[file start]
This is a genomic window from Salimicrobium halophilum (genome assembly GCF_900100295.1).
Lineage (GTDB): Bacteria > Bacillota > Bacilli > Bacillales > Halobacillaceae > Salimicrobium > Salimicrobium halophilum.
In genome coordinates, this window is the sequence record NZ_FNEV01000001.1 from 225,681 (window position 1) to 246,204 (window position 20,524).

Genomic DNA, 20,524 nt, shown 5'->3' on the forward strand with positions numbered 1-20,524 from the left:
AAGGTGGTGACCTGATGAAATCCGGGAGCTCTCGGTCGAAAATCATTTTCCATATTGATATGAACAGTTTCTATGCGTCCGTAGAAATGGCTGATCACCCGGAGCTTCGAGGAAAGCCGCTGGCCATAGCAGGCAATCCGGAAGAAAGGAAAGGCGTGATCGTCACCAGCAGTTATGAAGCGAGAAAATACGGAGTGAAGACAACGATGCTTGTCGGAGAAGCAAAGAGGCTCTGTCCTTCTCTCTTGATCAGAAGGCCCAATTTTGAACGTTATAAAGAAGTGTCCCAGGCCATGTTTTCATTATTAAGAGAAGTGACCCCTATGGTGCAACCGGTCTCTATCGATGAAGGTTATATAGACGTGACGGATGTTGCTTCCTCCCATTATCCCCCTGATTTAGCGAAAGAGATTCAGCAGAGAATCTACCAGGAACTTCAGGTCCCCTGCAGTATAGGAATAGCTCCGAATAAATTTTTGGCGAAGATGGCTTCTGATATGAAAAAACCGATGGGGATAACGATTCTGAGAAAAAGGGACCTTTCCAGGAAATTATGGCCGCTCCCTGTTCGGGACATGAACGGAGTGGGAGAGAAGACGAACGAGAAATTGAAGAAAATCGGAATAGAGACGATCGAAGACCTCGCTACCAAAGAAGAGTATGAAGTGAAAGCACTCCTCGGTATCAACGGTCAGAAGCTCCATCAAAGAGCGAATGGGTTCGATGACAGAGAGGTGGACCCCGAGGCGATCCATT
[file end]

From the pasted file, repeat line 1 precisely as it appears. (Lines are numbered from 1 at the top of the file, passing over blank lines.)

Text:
This is a genomic window from Salimicrobium halophilum (genome assembly GCF_900100295.1).